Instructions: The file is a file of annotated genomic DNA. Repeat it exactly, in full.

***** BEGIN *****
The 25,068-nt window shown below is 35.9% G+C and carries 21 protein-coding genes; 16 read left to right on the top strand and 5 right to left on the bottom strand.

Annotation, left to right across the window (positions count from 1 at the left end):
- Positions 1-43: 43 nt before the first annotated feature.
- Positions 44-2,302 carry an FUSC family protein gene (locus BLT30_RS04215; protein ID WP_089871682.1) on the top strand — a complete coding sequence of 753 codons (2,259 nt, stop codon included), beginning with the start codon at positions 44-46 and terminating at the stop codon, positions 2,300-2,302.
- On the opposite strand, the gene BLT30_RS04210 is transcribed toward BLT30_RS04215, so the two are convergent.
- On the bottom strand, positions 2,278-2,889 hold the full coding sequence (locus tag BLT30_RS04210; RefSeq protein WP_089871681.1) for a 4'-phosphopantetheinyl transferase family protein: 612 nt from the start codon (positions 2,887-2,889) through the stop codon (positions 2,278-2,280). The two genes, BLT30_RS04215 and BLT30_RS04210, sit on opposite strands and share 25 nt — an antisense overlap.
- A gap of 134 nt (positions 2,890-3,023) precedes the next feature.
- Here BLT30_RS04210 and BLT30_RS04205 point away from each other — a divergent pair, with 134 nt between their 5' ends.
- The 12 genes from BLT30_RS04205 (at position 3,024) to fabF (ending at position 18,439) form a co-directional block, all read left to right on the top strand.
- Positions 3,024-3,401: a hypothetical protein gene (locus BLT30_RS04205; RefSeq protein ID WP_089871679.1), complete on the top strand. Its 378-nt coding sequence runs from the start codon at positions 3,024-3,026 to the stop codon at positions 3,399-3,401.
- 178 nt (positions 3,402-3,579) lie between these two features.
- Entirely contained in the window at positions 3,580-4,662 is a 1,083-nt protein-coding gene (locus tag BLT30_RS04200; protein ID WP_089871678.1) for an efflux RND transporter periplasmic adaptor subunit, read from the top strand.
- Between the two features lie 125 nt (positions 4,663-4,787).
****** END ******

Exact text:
The 25,068-nt window shown below is 35.9% G+C and carries 21 protein-coding genes; 16 read left to right on the top strand and 5 right to left on the bottom strand.

Annotation, left to right across the window (positions count from 1 at the left end):
- Positions 1-43: 43 nt before the first annotated feature.
- Positions 44-2,302 carry an FUSC family protein gene (locus BLT30_RS04215; protein ID WP_089871682.1) on the top strand — a complete coding sequence of 753 codons (2,259 nt, stop codon included), beginning with the start codon at positions 44-46 and terminating at the stop codon, positions 2,300-2,302.
- On the opposite strand, the gene BLT30_RS04210 is transcribed toward BLT30_RS04215, so the two are convergent.
- On the bottom strand, positions 2,278-2,889 hold the full coding sequence (locus tag BLT30_RS04210; RefSeq protein WP_089871681.1) for a 4'-phosphopantetheinyl transferase family protein: 612 nt from the start codon (positions 2,887-2,889) through the stop codon (positions 2,278-2,280). The two genes, BLT30_RS04215 and BLT30_RS04210, sit on opposite strands and share 25 nt — an antisense overlap.
- A gap of 134 nt (positions 2,890-3,023) precedes the next feature.
- Here BLT30_RS04210 and BLT30_RS04205 point away from each other — a divergent pair, with 134 nt between their 5' ends.
- The 12 genes from BLT30_RS04205 (at position 3,024) to fabF (ending at position 18,439) form a co-directional block, all read left to right on the top strand.
- Positions 3,024-3,401: a hypothetical protein gene (locus BLT30_RS04205; RefSeq protein ID WP_089871679.1), complete on the top strand. Its 378-nt coding sequence runs from the start codon at positions 3,024-3,026 to the stop codon at positions 3,399-3,401.
- 178 nt (positions 3,402-3,579) lie between these two features.
- Entirely contained in the window at positions 3,580-4,662 is a 1,083-nt protein-coding gene (locus tag BLT30_RS04200; protein ID WP_089871678.1) for an efflux RND transporter periplasmic adaptor subunit, read from the top strand.
- Between the two features lie 125 nt (positions 4,663-4,787).